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Hire a Vet

I wrote an article in this web site's blog on Remembrance Day encouraging organizations to consider hiring our returning veterans because of the unique skills they have to offer. At the time of that writing I was not aware that the federal government had a hiring policy in place to give preference to injured or wounded veterans when hiring a resource to fill a government post. This policy has been in existence since 2005 and I was made aware of it by a news story appearing in the Toronto Star newspaper reporting on the potential impact of government spending and hiring cutbacks on the policy.

The government policy is only applicable to veterans released from the military due to medical reasons and it appears to be driven by the government's sense of responsibility for supporting these folks when they can no longer serve in the military. Although I stand by my original article's premise that all veterans who have served in a combat zone have acquired a unique set of skills and abilities that make them attractive to an employer, I certainly would not argue with the government's approach. MPs and Senators who feel that our country owes these veterans employment opportunities should be supported in that view. The policy should be implemented by the civil service and I would hope that every veteran who has left the military for health reasons will be given an employment opportunity that is attractive to them. I also hope that those veterans are not asked to carry the burden of austerity measures.

Let's talk a little about the policy as I understand it. The policy requires a hiring (federal civil service) manager to give consideration to the veteran when the veteran satisfies all other hiring criteria. The policy would give preference to the veteran over a civilian applying for the same job, provided the veteran met all the hiring criteria. That's good as far as it goes, but as a veteran pointed out on another blog, asking that the wounded veteran have a University degree will pretty well eliminate any non-officer ranks from applying. I would say that the policy could be improved by stating that unless the criteria is directly applicable to the job (e.g. an accounting certification when the job calls for financial audits), it should not trump the veteran's priority. Of course this stuff should be common sense for any hiring manager. The objective is to hire the candidate that will give the employer the best result; the criteria should be intelligently set to achieve that goal.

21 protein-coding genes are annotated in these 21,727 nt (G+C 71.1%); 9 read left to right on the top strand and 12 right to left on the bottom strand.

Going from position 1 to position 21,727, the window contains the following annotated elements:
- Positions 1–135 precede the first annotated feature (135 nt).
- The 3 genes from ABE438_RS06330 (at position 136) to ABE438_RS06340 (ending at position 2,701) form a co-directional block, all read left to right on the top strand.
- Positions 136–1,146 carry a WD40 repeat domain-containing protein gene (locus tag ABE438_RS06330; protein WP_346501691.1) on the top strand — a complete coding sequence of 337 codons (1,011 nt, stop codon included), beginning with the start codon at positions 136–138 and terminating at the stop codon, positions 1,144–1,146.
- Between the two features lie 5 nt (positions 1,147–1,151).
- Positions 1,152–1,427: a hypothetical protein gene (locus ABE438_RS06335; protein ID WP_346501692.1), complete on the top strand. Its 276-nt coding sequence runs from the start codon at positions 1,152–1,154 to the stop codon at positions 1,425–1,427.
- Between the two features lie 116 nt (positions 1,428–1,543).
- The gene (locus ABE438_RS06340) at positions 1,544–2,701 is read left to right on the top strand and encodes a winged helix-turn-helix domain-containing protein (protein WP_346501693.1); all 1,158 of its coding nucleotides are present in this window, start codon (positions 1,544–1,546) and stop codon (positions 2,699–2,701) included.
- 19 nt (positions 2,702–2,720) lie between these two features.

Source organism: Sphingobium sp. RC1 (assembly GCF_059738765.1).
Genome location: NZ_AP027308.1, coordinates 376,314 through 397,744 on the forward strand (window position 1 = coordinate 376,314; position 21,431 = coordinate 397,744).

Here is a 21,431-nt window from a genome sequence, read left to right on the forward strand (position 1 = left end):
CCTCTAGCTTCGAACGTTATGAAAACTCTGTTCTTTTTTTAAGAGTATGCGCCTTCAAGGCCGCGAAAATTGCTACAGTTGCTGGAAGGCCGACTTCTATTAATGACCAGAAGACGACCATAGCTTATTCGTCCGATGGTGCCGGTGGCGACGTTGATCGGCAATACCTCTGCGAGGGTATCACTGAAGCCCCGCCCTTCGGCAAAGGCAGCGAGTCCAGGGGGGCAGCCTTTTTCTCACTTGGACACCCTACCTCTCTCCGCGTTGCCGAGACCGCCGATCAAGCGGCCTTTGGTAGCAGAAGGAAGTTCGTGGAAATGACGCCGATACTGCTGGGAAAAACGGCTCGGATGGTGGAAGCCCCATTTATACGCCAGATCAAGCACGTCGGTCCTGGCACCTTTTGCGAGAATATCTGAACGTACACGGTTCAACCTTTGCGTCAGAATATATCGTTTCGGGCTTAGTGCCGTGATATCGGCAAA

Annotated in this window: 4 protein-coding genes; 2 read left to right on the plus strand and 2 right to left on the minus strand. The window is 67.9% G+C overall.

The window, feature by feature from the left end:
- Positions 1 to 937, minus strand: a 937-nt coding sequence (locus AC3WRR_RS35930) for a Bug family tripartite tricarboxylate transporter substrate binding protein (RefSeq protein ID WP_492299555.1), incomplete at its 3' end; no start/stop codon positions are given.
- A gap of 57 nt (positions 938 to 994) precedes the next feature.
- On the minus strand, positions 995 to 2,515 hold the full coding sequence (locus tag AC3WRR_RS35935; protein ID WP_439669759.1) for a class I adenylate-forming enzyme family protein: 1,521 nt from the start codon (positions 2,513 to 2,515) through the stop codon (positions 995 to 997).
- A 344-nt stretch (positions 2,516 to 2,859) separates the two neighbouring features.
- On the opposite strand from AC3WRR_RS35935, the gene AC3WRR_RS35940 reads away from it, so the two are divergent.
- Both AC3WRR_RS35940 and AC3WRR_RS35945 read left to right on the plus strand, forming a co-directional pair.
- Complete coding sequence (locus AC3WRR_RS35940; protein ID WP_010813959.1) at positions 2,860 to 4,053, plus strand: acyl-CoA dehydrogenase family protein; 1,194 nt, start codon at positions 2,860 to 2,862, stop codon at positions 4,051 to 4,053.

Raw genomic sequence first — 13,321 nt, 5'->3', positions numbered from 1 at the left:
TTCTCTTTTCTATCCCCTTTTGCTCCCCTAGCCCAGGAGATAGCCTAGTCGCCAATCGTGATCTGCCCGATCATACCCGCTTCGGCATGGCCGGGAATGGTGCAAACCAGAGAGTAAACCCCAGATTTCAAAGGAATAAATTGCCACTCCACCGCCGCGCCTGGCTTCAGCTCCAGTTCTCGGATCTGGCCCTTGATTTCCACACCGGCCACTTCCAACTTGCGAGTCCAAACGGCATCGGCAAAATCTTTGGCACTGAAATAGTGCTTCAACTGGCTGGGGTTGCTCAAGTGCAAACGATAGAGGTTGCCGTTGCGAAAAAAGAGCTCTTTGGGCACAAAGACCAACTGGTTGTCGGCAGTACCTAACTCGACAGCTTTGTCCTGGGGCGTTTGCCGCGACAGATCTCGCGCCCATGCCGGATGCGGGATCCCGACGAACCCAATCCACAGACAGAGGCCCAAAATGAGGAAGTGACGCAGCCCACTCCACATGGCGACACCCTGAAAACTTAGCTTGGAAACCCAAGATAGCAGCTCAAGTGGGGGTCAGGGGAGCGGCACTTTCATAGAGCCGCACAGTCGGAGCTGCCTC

The policy, as I understand it, only deals with veterans released from the military for medical reasons. Since I'm sure that most of the work government employees do does not require manual labour, these vets would be eligible for most government jobs, providing they meet other reasonable criteria. I would like to see the policy extended to include veterans who manage to complete their service without being physically or mentally harmed. I certainly feel an obligation to veterans who have risked their lives serving their country, as I'm sure most Canadians do. I'm also sure that veterans are not looking for a hand-out or charity, nor should they be made to feel they are receiving any. The policy should be viewed as the repayment of a debt.

People who are motivated to hire a veteran out of a sense of duty, or debt, to veterans should be supported in that view. I would add that hiring that vet will yield the employer additional benefits. The combat veteran will bring an ability to deal with stress and risk that no civilian would be able offer. As I point out in the earlier article, the stress they face when under fire would make them ideal candidates for facing any stress a civilian job might throw at them. I am also certain that the ability to work together as part of a team is well developed in the military and that ability is also a desirable quality in candidates for many jobs. I think that the policy could benefit from the realization that combat veterans are able to offer some skills and abilities that are uniquely theirs due to their roles in combat. The government may be paying off a debt to these veterans, but we are getting something of value in return so veterans should feel that they are being selected because of their abilities, not their disabilities.

So an "attaboy" to the government for implementing the "hire a vet" policy. Keep up the good work and don't let the austerity programme negatively impact it. Why not look at expanding it to include combat veterans who have left the military after completing their service without physical or mental damage? Our debt is not just to those veterans who have sacrificed their health, but also to those who have taken a tremendous risk on our behalf. I'd also like to see the government advertise the policy, not just the repayment of a debt, but the benefits that veterans are uniquely able to bring to the job, so that employers in the private sector can be influenced to adopt the policy.

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